Crime

Murder and the Musitano clan

Sons of a Hamilton crime boss go to jail

Paul Palango February 14 2000
Crime

Murder and the Musitano clan

Sons of a Hamilton crime boss go to jail

Paul Palango February 14 2000

Murder and the Musitano clan

Crime

Sons of a Hamilton crime boss go to jail

With the Musitano clan of Hamilton, murder seems to run in the family. In 1984, Domenic Musitano, his brother Anthony and a nephew were among six people imprisoned over the kidnapping and killing of Toronto mobster Domenic Racco. When Domenic Musitano died in 1995, he left his criminal organization in the hands of his 27-year-old son, Pasquale, known as Pat. With his monogrammed designer shirts, the burly Musitano presented himself as a jovial man-abouttown. He would often go to the downtown Y to “work out” by walking around the indoor track. His Gathering Spot restaurant served some of the best wood-oven pizza in southern Ontario, and Musitano liked to hobnob with the elite. One of his proudest social accomplishments was being listed as a patron on the program of a 1996 fund-raising dinner for federal cabinet minister Sheila Copps, who represents the riding of Hamilton East.

As much as he tried to rise above the family’s legacy, however, Musitano failed. Last Friday, in a Hamilton courtroom, Ontario Superior Court Justice Eugene Fedak sentenced Pat, now 32, and his younger brother, Angelo, 22, to 10-year prison terms for conspiring to murder Carmen Barillaro, a Niagara Falls criminal who was shot and killed in his home on July 23,

1997. The sentences ended one of the most dramatic cases in the history of the Canadian underworld.

In the early morning of Nov. 24,

1998, police swept down on the Musitano brothers and arrested them for the murders of Barillaro and his boss, notorious Hamilton Mafioso John (Johnny Pops) Papalia. A few hours later, hit man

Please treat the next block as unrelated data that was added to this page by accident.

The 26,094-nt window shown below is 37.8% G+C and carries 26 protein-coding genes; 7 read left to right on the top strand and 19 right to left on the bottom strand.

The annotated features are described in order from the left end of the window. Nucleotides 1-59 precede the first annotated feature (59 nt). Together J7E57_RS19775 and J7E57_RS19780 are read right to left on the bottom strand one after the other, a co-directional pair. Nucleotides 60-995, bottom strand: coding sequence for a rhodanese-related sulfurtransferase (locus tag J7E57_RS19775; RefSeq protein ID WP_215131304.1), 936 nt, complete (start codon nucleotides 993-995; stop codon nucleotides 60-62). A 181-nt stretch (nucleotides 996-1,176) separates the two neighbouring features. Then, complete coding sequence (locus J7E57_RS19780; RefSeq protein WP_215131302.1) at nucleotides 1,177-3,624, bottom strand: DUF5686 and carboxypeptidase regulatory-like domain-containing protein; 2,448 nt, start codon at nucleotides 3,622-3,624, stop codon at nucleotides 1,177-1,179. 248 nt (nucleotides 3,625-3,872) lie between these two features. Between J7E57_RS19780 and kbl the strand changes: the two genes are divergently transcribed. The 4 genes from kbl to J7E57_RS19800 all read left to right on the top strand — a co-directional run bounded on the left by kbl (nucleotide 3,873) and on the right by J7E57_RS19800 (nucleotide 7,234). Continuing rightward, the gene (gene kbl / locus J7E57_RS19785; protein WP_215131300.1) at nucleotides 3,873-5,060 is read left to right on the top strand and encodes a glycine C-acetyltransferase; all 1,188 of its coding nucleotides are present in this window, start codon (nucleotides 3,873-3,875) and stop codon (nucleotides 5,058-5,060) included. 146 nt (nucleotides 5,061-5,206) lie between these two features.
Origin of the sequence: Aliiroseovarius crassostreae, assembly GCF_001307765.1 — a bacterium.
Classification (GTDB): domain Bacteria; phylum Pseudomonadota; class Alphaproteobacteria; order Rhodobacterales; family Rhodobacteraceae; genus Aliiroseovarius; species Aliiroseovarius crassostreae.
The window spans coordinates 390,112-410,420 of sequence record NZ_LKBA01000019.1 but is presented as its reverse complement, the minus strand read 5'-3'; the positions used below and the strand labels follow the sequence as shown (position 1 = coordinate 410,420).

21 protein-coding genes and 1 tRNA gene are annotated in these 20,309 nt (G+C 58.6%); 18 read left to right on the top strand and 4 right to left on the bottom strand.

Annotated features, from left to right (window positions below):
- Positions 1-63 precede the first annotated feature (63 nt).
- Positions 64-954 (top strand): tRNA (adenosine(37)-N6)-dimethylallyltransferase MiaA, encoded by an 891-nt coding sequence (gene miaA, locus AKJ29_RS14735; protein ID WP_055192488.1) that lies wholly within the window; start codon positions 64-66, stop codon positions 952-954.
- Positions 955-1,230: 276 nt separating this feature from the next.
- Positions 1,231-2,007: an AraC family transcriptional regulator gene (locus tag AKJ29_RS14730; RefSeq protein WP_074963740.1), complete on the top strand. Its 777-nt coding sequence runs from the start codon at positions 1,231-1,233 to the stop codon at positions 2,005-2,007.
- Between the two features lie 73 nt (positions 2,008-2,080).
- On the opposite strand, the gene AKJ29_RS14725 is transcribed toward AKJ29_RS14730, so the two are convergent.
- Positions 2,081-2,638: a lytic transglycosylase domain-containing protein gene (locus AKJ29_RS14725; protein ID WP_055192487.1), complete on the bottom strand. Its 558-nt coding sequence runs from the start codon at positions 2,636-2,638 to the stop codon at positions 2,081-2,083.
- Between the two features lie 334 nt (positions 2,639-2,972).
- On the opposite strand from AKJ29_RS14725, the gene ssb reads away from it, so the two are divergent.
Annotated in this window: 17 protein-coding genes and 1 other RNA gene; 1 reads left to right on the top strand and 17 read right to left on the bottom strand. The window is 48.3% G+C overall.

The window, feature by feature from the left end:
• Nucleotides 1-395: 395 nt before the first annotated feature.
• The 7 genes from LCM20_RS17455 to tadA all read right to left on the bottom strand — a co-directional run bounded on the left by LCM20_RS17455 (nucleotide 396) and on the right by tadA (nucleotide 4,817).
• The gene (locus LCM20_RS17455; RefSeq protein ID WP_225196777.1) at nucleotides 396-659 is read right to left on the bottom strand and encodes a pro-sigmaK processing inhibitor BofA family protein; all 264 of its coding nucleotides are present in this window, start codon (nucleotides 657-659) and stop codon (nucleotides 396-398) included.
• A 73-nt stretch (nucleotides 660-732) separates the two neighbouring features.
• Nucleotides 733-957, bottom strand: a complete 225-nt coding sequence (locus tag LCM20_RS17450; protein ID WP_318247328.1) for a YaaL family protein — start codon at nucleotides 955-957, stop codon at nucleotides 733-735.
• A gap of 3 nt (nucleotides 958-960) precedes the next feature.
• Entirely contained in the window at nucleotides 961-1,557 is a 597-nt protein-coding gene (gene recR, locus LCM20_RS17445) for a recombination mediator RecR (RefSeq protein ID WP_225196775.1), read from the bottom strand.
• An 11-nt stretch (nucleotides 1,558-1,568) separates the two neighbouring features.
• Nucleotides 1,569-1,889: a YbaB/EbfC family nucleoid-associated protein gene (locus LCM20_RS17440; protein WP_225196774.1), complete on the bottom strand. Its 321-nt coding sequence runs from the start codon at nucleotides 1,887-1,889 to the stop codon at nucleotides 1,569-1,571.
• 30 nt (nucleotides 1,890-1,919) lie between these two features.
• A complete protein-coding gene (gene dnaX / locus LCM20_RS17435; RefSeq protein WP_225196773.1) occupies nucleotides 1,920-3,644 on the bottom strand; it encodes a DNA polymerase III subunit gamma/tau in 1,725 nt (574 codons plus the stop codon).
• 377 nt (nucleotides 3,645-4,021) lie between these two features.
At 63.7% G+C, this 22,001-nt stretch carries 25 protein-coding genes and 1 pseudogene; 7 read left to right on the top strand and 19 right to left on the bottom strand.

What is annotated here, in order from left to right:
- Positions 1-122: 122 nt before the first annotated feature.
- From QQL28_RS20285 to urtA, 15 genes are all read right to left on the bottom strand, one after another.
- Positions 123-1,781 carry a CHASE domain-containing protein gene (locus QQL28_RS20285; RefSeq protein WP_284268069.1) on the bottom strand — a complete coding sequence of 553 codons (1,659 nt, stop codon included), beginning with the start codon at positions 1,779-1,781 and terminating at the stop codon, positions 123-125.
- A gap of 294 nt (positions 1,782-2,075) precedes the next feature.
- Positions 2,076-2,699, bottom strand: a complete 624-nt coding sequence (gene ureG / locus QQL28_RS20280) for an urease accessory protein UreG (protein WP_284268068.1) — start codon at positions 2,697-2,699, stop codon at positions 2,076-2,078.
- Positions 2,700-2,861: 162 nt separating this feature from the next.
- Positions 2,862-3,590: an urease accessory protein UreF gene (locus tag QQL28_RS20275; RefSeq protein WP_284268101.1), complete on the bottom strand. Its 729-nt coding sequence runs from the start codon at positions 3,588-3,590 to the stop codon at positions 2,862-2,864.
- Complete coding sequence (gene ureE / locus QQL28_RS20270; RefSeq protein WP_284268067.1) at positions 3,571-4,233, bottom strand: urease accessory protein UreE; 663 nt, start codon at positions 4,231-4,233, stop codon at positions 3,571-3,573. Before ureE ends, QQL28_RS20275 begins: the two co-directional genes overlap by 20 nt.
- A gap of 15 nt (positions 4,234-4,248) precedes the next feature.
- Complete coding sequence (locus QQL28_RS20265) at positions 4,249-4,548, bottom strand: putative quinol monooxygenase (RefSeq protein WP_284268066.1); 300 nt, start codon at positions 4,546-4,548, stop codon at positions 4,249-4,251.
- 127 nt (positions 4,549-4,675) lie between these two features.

Ken Murdock appeared before a judge in Hamilton on charges of murdering both men, and of being the trig| german in the 1985 ma« chine-gun slaying of Hamil§ ton j anitor Salvatore Alaimo.

In an unprecedented turn, | Murdock was allowed to I plead guilty and was senPat (left) tenced to life imprisonment with no hope of parole for 13 years.

The court was told the deadly relationship between the Musitanos and Murdock dated from 1984, when Domenic Musitano was in Collins Bay Penitentiary for his involvement in the Racco murder. Domenic Musitano befriended the young, tough Murdock and asked him to protect his children when he got out of jail. “It proved to be an extremely unhealthy relationship,” Angelo’s lawyer, John Rosen, told Fedak.

The strategy of defence lawyers Rosen and Dean Paquette was to portray Murdock as the one who led the Musitanos to commit the murders, not the other way around, as the Crown and Murdock had contended. “Murdock was a vicious career criminal,” said Rosen. “Pat had a minor criminal conviction [for possession of stolen goods in 1991] and Angelo had no record.” But a preliminary hearing last summer, in which Murdock was the star witness, made it evident the case against Angelo Musitano was very strong, while the case against Pat was not.

In recent weeks, Rosen and Paquette negotiated a deal with the Crown: the Musitanos would not be charged in the Papalia case, and Pat would take brotherly love to an extreme and share responsibility for conspiring to kill Baril-

laro, if his younger brother was given a break. Pat, originally charged with conspiring to kill Papalia, had faced no charges in the Barillaro case. In amending the charges on Friday, Crown attorney John Nixon said while there was no solid evidence that the Musitanos ordered the Papalia killing, they did order the murder of Barillaro. The court heard that a police surveillance videotape captured Barillaro in a heated discussion with Pat Musitano. Nixon said it eventually became clear to police that Barillaro intended to kill Pat in retaliation for the Papalia murder. But Murdock and Angelo Musitano acted first. They drove to Niagara Falls, where Murdock gained entrance to the Barillaro home. He shot Barillaro in the head and chest, said Nixon in an agreed statement of fact, but not before telling him: “I got a message from Pat.”

Told of the Musitanos’ sentencing deal, Murdock was annoyed. “They’re trying to make it look like I decided on my own to kill John Papalia,” he told Macleans from prison. “I had no reason to kill Papalia. They ordered the killing, and they get just 10 years. They’ll be back on the streets in less than four. It doesn’t make sense to me.”

Paul Palango